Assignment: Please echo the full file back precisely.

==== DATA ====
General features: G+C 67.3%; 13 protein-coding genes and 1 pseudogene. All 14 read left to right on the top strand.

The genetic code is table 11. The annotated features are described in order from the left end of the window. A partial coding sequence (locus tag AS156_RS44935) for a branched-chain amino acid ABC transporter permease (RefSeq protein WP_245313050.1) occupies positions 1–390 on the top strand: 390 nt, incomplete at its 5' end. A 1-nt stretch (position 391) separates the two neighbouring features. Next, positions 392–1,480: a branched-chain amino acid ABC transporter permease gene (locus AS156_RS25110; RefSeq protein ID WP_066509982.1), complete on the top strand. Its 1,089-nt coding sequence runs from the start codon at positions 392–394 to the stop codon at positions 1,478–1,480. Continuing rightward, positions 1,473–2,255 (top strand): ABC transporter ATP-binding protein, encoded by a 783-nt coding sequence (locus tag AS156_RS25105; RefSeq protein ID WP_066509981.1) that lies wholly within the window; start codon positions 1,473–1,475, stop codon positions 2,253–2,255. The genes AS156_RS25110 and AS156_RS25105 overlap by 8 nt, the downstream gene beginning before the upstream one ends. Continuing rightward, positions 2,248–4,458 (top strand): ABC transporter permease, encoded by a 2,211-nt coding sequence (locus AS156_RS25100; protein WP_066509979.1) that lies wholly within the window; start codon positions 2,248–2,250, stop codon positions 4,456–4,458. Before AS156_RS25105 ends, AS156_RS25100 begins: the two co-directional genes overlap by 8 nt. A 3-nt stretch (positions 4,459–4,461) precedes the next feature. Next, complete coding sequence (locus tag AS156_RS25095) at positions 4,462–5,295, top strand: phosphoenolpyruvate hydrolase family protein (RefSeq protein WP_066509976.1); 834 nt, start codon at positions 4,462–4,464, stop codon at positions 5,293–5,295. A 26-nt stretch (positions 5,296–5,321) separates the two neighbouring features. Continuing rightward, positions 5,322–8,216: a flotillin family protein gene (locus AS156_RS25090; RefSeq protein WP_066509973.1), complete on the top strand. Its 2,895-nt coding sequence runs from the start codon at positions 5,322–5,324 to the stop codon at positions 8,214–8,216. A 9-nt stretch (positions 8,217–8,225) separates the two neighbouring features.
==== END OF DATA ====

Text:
General features: G+C 67.3%; 13 protein-coding genes and 1 pseudogene. All 14 read left to right on the top strand.

The genetic code is table 11. The annotated features are described in order from the left end of the window. A partial coding sequence (locus tag AS156_RS44935) for a branched-chain amino acid ABC transporter permease (RefSeq protein WP_245313050.1) occupies positions 1–390 on the top strand: 390 nt, incomplete at its 5' end. A 1-nt stretch (position 391) separates the two neighbouring features. Next, positions 392–1,480: a branched-chain amino acid ABC transporter permease gene (locus AS156_RS25110; RefSeq protein ID WP_066509982.1), complete on the top strand. Its 1,089-nt coding sequence runs from the start codon at positions 392–394 to the stop codon at positions 1,478–1,480. Continuing rightward, positions 1,473–2,255 (top strand): ABC transporter ATP-binding protein, encoded by a 783-nt coding sequence (locus tag AS156_RS25105; RefSeq protein ID WP_066509981.1) that lies wholly within the window; start codon positions 1,473–1,475, stop codon positions 2,253–2,255. The genes AS156_RS25110 and AS156_RS25105 overlap by 8 nt, the downstream gene beginning before the upstream one ends. Continuing rightward, positions 2,248–4,458 (top strand): ABC transporter permease, encoded by a 2,211-nt coding sequence (locus AS156_RS25100; protein WP_066509979.1) that lies wholly within the window; start codon positions 2,248–2,250, stop codon positions 4,456–4,458. Before AS156_RS25105 ends, AS156_RS25100 begins: the two co-directional genes overlap by 8 nt. A 3-nt stretch (positions 4,459–4,461) precedes the next feature. Next, complete coding sequence (locus tag AS156_RS25095) at positions 4,462–5,295, top strand: phosphoenolpyruvate hydrolase family protein (RefSeq protein WP_066509976.1); 834 nt, start codon at positions 4,462–4,464, stop codon at positions 5,293–5,295. A 26-nt stretch (positions 5,296–5,321) separates the two neighbouring features. Continuing rightward, positions 5,322–8,216: a flotillin family protein gene (locus AS156_RS25090; RefSeq protein WP_066509973.1), complete on the top strand. Its 2,895-nt coding sequence runs from the start codon at positions 5,322–5,324 to the stop codon at positions 8,214–8,216. A 9-nt stretch (positions 8,217–8,225) separates the two neighbouring features.